Kane completed the trifecta roughly a minute and a half later.  Keith knocked down an aerial clearing attempt with his glove at the blueline, then passed it to Kane on the right boards.  From there Kane put on a show, as he has been known to do.  He dangled Matt Beleskey out of his jock in the high slot, cut across to the left hash mark and put his wrist shot on net.  Freddy got a piece of it, but it squeezed between his arm and body and trickled over the line before Toews could slam it home, which he would have done easily because he was being "covered" by Clayton Stoner.  3-0 Hawks. That was three goals in 3:45, which would have been impressive if not for the Ducks three in 37 in Game 4.  Still, all but the most delusional optimistic among us knew that was all she wrote.

The Ducks did get one back on the power play before the end of the period, though to give some false hope.  Brad Richards was sent off for hooking Emerson Etem and seven seconds later, Patrick Maroon tipped a Cam Fowler point shot past Corey Crawford.  3-1 Hawks.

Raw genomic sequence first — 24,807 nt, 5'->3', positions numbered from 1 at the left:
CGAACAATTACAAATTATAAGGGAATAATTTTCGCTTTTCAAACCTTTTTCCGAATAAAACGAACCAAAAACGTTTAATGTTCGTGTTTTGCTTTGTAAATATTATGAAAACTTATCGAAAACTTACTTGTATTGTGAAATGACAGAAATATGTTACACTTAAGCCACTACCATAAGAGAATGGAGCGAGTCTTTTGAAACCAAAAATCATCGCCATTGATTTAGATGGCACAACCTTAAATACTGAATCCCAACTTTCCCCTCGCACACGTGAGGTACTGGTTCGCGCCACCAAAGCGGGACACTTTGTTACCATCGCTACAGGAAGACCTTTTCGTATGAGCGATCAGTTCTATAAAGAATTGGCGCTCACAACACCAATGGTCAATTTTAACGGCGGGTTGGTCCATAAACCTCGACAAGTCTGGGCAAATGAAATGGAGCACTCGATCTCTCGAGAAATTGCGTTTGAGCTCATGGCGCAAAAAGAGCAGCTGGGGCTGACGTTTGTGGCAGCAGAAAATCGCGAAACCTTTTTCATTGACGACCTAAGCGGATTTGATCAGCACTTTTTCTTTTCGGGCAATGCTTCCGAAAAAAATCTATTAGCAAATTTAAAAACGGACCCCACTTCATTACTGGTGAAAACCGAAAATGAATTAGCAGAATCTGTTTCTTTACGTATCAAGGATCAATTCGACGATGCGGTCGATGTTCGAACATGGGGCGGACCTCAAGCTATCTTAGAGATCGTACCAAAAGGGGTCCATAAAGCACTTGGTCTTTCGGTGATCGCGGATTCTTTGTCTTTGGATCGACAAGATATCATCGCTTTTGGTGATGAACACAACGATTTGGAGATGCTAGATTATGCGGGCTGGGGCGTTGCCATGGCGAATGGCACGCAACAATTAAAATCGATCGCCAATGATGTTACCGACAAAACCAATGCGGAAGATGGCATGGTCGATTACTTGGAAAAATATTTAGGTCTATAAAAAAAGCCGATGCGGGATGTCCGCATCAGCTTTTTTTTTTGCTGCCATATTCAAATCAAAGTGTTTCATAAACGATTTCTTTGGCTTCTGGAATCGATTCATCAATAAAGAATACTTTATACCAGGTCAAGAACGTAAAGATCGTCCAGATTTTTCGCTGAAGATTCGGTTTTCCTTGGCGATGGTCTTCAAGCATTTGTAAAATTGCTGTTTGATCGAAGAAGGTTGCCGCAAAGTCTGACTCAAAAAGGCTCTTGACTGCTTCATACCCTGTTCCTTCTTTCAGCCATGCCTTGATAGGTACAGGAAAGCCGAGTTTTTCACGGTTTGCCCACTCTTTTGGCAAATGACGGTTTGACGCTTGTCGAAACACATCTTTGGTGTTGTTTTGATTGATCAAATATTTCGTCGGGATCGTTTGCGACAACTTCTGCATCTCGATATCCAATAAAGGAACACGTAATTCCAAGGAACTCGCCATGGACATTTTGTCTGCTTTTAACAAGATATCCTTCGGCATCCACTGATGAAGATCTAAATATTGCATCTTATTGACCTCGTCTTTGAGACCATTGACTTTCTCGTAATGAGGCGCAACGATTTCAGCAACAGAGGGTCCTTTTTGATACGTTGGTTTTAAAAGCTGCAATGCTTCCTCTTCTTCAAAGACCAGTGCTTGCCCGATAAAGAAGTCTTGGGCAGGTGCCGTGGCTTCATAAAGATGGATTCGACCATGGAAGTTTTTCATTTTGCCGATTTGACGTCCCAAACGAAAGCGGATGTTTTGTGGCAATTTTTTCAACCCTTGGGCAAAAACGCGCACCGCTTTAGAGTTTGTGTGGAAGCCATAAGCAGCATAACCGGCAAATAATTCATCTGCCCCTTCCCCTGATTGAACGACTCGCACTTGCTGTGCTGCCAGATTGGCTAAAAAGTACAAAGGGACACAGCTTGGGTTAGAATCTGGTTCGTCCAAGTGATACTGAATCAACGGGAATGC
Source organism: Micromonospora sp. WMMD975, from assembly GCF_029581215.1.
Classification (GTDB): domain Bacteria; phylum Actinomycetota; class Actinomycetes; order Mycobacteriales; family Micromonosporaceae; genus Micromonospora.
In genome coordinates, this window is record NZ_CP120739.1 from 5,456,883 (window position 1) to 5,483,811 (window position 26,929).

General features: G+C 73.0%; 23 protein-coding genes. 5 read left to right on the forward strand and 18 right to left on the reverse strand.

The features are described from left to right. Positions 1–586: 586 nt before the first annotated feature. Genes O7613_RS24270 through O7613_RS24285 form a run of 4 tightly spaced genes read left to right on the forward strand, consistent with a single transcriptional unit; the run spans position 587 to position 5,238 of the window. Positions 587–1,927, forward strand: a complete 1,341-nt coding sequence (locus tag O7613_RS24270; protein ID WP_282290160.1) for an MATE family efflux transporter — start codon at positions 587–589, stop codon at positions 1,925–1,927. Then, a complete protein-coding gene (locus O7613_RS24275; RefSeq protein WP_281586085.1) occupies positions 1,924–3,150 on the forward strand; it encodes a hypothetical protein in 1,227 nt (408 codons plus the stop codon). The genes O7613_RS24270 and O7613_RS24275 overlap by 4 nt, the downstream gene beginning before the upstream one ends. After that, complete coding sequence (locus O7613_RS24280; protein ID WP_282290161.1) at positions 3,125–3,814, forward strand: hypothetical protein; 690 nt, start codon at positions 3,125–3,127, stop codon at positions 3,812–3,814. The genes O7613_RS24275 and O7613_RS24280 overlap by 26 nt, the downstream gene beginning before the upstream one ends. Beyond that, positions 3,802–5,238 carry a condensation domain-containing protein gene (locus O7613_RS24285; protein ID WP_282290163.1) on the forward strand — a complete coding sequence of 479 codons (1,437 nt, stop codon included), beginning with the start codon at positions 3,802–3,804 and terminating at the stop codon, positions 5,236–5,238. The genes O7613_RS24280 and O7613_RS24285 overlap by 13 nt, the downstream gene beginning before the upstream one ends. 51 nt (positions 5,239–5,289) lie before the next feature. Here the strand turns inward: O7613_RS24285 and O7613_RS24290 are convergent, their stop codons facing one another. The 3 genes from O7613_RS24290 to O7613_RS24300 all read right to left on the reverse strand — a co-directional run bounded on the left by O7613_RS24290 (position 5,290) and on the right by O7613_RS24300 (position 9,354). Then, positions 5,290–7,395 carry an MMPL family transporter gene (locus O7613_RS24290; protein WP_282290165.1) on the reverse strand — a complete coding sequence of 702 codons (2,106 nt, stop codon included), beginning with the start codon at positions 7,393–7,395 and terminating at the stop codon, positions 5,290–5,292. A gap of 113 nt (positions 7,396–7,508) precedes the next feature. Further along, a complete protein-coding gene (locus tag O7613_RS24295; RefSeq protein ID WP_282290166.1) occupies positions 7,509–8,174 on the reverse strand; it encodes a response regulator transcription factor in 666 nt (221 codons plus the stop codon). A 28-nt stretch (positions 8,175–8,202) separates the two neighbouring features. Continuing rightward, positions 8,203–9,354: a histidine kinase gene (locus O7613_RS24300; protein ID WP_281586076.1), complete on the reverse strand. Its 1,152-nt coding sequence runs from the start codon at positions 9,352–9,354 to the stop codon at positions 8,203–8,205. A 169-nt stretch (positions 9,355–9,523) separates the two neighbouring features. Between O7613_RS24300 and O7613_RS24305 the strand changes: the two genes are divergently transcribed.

Anaheim had to kill one more penalty before escaping the disastrous second period with a mere two goal deficit as Ryan Kesler tripped Crawford.  Again the Hawks PP was held without a shot, but the damage had been done.  Shots were 13-9, attempts were 19-11 and unblocked attempts 16-8 all in favor of the home team.

Third Period Recap:

The comeback was actually on, early when a goal came from the most unlikely of unlikely sources.... Clayton F***ING Stoner!  Just 1:57 into the third, Stoner unleashed a point shot that went in off the pipe (hehe, Stoner off the pipe).  Before you go looking for four horsemen etc., he had assistance from Jakob Silfverberg cutting across the crease and clearly interfering with Crawford's glove hand, which would have snared the puck easily.  3-2 Hawks.